Curator Sarah Urist Green has been interviewing artists about their practices for six years on the PBS digital series The Art Assignment. In each episode, viewers are presented with a fresh, original art lesson inspired by the artist’s work. Now, those lessons and brand-new ones are available in the book You Are an Artist, published earlier this month by Penguin Books. The volume brings together over 50 art assignments that aim to prove that you don’t need to be an artist to make creative work. Below, we share an excerpt from
You Are an Artist—an assignment inspired by the work of contemporary painter .
Gina Beavers’s art changed dramatically in 2010. She had been making hard-edged
and was unenthused about them, especially after admiring several racks of T-shirts in a store with screen-printed abstractions on them. Beavers liked the shirts better than her own paintings, and, at $5.00 each, they were not only cheaper but easier to make. So challenged, she returned to her studio to see if she could make something that appeared more handmade, something that couldn’t be accomplished by a machine. A friend had dropped off some acrylic paints for her to try, and she started experimenting by building up thicker layers of paint. Around this time another event happened, this one cataclysmic. Beavers got an iPhone.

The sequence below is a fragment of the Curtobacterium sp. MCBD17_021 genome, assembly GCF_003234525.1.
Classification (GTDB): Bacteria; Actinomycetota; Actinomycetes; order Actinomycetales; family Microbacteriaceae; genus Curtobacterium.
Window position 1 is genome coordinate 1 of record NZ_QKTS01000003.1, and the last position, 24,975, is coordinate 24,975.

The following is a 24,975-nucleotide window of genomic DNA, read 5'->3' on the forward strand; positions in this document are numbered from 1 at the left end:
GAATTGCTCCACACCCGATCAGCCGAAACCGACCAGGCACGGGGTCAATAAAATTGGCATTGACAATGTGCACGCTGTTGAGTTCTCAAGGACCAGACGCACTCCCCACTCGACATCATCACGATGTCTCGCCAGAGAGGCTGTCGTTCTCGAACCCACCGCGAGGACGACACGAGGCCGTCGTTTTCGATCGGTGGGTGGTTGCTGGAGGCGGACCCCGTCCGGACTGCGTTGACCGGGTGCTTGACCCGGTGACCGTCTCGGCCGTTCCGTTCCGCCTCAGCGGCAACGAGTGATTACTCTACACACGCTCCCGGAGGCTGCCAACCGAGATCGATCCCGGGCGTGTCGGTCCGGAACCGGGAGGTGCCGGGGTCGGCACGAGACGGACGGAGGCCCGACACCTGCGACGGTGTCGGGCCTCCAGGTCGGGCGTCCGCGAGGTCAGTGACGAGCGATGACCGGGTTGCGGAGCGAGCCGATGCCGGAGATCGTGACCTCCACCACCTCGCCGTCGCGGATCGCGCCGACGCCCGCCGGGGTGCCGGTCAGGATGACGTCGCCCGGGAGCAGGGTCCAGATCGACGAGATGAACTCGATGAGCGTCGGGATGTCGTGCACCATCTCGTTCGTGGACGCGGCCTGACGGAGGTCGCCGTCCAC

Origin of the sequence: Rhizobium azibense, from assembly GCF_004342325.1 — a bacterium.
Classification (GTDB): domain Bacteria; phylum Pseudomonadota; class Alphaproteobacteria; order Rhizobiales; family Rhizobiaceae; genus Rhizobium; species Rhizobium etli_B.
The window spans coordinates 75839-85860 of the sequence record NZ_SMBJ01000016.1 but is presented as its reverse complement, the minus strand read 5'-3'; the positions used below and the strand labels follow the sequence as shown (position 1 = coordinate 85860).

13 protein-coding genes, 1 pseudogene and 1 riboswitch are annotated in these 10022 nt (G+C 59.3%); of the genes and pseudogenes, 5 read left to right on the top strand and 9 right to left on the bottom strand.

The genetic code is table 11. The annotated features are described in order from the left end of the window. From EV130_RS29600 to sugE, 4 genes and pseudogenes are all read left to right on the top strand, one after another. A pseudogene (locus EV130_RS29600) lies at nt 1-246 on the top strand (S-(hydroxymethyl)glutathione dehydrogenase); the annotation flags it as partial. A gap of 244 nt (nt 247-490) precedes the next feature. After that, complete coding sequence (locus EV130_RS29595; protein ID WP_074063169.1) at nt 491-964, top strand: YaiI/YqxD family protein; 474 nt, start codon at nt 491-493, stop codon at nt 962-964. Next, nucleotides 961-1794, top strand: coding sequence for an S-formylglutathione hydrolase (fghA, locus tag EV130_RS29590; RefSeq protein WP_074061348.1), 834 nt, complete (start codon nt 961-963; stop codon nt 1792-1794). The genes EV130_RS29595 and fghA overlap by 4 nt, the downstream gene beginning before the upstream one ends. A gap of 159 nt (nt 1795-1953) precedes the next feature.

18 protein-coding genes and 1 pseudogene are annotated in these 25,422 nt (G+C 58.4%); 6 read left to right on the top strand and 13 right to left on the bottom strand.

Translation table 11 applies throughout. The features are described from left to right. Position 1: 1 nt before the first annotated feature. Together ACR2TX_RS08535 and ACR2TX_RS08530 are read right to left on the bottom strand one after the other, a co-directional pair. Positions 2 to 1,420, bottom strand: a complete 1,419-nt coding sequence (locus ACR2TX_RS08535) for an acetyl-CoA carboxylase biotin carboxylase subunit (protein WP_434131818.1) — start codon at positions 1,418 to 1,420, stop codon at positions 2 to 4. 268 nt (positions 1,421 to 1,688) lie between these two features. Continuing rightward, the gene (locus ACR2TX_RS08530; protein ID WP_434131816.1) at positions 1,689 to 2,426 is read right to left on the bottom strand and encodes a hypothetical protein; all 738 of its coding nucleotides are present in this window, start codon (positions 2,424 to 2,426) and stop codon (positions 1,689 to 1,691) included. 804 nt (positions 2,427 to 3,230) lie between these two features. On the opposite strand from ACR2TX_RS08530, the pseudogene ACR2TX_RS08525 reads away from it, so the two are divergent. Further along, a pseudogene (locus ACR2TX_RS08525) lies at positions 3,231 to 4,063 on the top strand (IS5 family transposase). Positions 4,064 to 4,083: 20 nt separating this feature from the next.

Instead of directly observing the world around her as artists had for centuries, she began doing what everybody else was: looking at her phone. What she found delighted her. Images, endless images. All the ones you’d expect to find, plus many more you wouldn’t. Beavers started noticing a lot of food photography in her social media feed, and was particularly intrigued by a friend’s post of some short ribs he was making. She appreciated how abstracted the brown rib forms appeared against a blue cloth and set about painting them. Instead of maintaining the flatness of the original image, Beavers built up the canvas with acrylic medium to make the forms and textures pop off the canvas. She began following the hashtag #foodporn and painted any image that struck her as interesting, from a pile of chicken and waffles on a platter to an oozing blueberry pie in an aluminum foil pan. Falling somewhere between painting and sculpture, Beavers’s relief works appear simultaneously hyperrealistic and charmingly, gloppily handcrafted. They are tactile, heavy, and resolutely physical, the antithesis of their fleeting source material.